Text: Céline Bilardo
Photo: Johann Pelichet

Teens need recognition

Luna, 18, lausanne

Luna* began having problems in primary school, especially with her classmates. “The other kids would often tease me, and the teachers wouldn’t do anything. They gave me no support and didn’t listen.

I felt as though they were even annoyed by the situation, which brought them out of their comfort zone. I was alone most of the time and could only rely on myself to get through the school year.” The young girl managed to improve her marks and eventually completed secondary school. “I came out of that period exhausted, and that did not help to boost my con dence. It was hard to imagine gaining any self-assurance. In 2010, when I was only 13, that awkwardness developed into eating disorders. I lost 20 kg in a few months.”

That’s when Luna was taken in at the Interdisciplinary Division for Adolescent Health (DISA) at CHUV. “It was the only place where I felt comfortable, understood and heard. Teens need recognition, but also need to be listened to without being judged. Lots of adults tend to overreact, but I don’t think that’s the right way to handle a problem with a teenager. It’s just the opposite. They should teach young people how to put things into perspective and approach problems calmly.”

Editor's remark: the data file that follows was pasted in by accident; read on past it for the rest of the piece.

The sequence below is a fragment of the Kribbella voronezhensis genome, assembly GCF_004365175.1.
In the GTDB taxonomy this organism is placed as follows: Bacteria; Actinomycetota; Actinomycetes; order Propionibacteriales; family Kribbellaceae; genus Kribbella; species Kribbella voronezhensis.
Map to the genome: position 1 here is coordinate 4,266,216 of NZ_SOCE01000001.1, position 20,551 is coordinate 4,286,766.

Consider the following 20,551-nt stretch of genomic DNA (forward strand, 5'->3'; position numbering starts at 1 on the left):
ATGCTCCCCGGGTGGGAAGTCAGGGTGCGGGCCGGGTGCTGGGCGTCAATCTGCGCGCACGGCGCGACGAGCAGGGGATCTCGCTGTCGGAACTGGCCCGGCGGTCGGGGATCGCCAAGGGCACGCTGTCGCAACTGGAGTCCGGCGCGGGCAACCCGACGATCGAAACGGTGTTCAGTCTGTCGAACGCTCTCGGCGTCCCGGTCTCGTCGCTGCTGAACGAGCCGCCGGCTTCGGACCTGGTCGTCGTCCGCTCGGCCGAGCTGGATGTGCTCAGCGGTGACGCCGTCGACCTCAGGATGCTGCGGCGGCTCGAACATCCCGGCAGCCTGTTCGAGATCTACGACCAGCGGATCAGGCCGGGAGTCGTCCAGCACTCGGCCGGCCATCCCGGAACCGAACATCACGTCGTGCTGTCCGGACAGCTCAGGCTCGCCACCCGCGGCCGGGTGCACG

But the young woman still had to seek medical care at facilities designed for children. “I distinctly remember one situation when I was 16. I went to a paediatric hospital, initially for a simple potassium infusion. The health care sta decided I had to stay there. I’d tried to explain repeatedly the instructions from my family doctor, but no one would listen to me. Nothing I said mattered. I wanted to be treated like an adult, not like a child. Being hospitalised next to babies made me uncomfortable. The nurses referred to me as “the big girl”, addressed me informally and talked to me the way they talked to the other children. I didn’t like that.”

Luna also wanted to talk privately about her situation with the medical sta . “In paediatric hospitals, the doctors addressed my mother, right in front of me. But I’d been completely aware of the dangers and the consequences ever since my health problems started. I wanted to have my say.”

Today, Luna is on the road to recovery. “My wounds are slowly healing. They were deep.” Despite her health problems, she has continued going to school. “I found support from some teachers but also from hypnosis. Being able to express myself through art and especially music has helped me move on.” Now 18, she continues her treatment at DISA. “I’m very close to my doctor, who has monitored and understood me throughout my adolescence.”

* Name has been changed